This is a misleading use of statistics because the nature of the activities and their consequences are completely unrelated.
While the emphasis is on death rates, other things happen with these points of comparison.
First, it should be noted that childbirth is a natural occurrence; ECT is not.
Second, when a woman gives birth, there’s a host of risks: hemorrhaging, episiotomy, postpartum depression, etc and outcomes that don’t occur when one is put under anesthesia, given muscle relaxants and had enough electricity run through their head to cause a grand mal seizure and vice versa.
Same goes for car/plane transportation. With ECT the brain is always damaged. Not the case with regular vehicular transportation.
I was given a slightly more ‘conservative’ ‘1-10,000 deaths’ in the ECT sales pitch I received.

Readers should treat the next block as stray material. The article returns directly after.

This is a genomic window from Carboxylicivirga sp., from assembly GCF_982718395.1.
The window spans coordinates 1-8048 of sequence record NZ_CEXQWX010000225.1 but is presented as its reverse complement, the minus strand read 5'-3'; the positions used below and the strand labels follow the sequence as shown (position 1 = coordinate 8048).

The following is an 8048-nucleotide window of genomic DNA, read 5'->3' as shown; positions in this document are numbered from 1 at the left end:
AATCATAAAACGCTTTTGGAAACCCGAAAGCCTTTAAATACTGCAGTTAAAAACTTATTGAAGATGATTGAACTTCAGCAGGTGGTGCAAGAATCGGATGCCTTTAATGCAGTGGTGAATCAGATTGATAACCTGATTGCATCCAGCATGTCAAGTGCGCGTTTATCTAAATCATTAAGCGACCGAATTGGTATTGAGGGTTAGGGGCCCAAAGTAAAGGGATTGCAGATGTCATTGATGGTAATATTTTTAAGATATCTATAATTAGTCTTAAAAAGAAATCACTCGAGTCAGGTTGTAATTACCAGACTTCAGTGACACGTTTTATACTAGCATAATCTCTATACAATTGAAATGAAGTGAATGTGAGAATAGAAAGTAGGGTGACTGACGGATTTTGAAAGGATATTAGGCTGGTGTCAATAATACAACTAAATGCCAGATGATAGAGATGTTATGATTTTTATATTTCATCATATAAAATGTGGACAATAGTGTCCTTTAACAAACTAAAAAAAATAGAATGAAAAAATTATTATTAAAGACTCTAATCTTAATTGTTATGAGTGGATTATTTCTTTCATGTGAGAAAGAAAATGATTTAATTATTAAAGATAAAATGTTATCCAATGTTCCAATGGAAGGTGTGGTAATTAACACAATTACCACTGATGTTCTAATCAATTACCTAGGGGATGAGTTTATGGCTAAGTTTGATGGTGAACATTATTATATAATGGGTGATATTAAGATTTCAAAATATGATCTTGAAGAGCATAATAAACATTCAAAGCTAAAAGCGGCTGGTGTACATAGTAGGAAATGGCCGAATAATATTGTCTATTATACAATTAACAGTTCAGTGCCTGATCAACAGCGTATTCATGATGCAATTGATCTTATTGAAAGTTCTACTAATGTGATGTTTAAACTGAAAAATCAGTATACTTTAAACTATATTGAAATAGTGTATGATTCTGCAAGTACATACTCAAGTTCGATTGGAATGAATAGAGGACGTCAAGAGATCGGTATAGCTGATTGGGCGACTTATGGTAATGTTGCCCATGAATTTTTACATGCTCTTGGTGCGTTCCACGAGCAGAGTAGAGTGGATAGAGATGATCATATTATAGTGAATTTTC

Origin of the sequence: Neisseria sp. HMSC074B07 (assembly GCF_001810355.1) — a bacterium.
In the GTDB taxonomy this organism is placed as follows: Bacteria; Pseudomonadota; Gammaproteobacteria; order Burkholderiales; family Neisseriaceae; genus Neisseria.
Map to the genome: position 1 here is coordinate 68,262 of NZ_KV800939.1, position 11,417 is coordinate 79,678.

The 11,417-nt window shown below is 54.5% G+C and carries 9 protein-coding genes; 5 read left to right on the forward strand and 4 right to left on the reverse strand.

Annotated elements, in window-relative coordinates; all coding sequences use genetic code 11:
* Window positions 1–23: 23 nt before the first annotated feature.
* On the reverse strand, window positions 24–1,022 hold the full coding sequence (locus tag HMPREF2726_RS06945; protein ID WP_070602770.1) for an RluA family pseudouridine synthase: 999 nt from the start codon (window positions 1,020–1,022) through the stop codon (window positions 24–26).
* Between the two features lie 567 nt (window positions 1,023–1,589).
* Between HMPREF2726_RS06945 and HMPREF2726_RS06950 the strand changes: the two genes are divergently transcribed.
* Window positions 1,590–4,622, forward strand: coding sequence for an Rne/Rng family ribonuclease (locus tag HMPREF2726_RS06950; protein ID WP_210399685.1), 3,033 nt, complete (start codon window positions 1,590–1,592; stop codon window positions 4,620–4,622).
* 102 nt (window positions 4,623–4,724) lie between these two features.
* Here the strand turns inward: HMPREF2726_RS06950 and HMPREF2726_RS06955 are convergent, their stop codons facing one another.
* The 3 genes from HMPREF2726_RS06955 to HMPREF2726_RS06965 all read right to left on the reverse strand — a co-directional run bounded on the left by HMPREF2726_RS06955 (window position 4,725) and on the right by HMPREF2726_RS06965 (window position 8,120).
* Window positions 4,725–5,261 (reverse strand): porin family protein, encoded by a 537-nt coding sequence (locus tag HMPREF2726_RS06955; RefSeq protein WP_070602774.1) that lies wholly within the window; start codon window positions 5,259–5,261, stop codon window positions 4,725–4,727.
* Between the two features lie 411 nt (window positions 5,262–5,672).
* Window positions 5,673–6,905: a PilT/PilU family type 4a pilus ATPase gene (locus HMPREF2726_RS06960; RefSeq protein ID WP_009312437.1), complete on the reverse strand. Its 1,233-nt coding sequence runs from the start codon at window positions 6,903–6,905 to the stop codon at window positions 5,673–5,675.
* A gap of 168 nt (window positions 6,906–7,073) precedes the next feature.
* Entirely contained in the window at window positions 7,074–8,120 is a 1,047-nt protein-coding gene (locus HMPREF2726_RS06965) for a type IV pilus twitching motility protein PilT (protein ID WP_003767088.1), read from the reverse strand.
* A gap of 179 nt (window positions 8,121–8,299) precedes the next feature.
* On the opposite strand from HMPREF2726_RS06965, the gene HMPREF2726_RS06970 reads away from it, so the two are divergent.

I was surprised years later when I found out that many studies varied in how data was collected and how many less optimistic stats existed.
This brochure would look very different if they took their statistics like those taken from states like Texas, which are required to report ECT patient deaths after up to 14 days following ‘treatments.’ Their death statistic could vary between 1-1000 to 1-200!
According to this pamphlet, the public image of cure by electrically induced convulsion has suffered because:
ECT was misused in the past
Movies inaccurately portray ECT. I’m surprised there’s no mention of One Flew Over the Cuckoos Nest; that’s usually the first thing mentioned in any shock related article
Pseudo-religious groups are making unscientific, invalid claims against psychiatry